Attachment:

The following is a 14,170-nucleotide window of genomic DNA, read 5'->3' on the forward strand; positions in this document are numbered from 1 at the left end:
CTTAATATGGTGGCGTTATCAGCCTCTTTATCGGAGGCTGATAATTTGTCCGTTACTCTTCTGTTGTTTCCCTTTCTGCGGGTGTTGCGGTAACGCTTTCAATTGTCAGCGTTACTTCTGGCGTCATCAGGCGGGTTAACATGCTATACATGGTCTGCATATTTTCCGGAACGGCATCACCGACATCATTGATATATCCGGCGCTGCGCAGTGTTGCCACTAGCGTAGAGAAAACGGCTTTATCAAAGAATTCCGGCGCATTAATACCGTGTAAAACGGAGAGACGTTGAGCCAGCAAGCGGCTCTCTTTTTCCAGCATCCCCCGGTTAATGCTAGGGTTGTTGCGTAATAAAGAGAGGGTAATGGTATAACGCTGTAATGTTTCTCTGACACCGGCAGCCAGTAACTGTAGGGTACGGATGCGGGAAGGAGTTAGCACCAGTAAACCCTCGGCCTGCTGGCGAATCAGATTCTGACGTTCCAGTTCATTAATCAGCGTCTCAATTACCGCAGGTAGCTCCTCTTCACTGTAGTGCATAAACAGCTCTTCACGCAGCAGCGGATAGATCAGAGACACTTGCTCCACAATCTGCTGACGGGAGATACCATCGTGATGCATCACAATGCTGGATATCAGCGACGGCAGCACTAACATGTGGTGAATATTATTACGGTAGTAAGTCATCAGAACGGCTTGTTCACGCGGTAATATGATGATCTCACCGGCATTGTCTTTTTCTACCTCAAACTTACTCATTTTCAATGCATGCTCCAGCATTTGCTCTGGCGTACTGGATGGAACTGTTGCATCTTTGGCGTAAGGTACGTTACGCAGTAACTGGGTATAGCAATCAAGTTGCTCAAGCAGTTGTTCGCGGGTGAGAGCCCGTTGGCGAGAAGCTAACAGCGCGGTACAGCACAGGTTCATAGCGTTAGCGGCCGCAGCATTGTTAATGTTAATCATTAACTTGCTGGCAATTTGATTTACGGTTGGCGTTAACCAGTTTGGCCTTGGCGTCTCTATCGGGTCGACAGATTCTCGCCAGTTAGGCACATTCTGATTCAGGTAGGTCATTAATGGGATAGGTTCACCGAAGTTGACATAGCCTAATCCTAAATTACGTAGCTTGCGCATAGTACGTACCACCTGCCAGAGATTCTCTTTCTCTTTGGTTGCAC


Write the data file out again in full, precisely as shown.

The following is a 14,170-nucleotide window of genomic DNA, read 5'->3' on the forward strand; positions in this document are numbered from 1 at the left end:
CTTAATATGGTGGCGTTATCAGCCTCTTTATCGGAGGCTGATAATTTGTCCGTTACTCTTCTGTTGTTTCCCTTTCTGCGGGTGTTGCGGTAACGCTTTCAATTGTCAGCGTTACTTCTGGCGTCATCAGGCGGGTTAACATGCTATACATGGTCTGCATATTTTCCGGAACGGCATCACCGACATCATTGATATATCCGGCGCTGCGCAGTGTTGCCACTAGCGTAGAGAAAACGGCTTTATCAAAGAATTCCGGCGCATTAATACCGTGTAAAACGGAGAGACGTTGAGCCAGCAAGCGGCTCTCTTTTTCCAGCATCCCCCGGTTAATGCTAGGGTTGTTGCGTAATAAAGAGAGGGTAATGGTATAACGCTGTAATGTTTCTCTGACACCGGCAGCCAGTAACTGTAGGGTACGGATGCGGGAAGGAGTTAGCACCAGTAAACCCTCGGCCTGCTGGCGAATCAGATTCTGACGTTCCAGTTCATTAATCAGCGTCTCAATTACCGCAGGTAGCTCCTCTTCACTGTAGTGCATAAACAGCTCTTCACGCAGCAGCGGATAGATCAGAGACACTTGCTCCACAATCTGCTGACGGGAGATACCATCGTGATGCATCACAATGCTGGATATCAGCGACGGCAGCACTAACATGTGGTGAATATTATTACGGTAGTAAGTCATCAGAACGGCTTGTTCACGCGGTAATATGATGATCTCACCGGCATTGTCTTTTTCTACCTCAAACTTACTCATTTTCAATGCATGCTCCAGCATTTGCTCTGGCGTACTGGATGGAACTGTTGCATCTTTGGCGTAAGGTACGTTACGCAGTAACTGGGTATAGCAATCAAGTTGCTCAAGCAGTTGTTCGCGGGTGAGAGCCCGTTGGCGAGAAGCTAACAGCGCGGTACAGCACAGGTTCATAGCGTTAGCGGCCGCAGCATTGTTAATGTTAATCATTAACTTGCTGGCAATTTGATTTACGGTTGGCGTTAACCAGTTTGGCCTTGGCGTCTCTATCGGGTCGACAGATTCTCGCCAGTTAGGCACATTCTGATTCAGGTAGGTCATTAATGGGATAGGTTCACCGAAGTTGACATAGCCTAATCCTAAATTACGTAGCTTGCGCATAGTACGTACCACCTGCCAGAGATTCTCTTTCTCTTTGGTTGCAC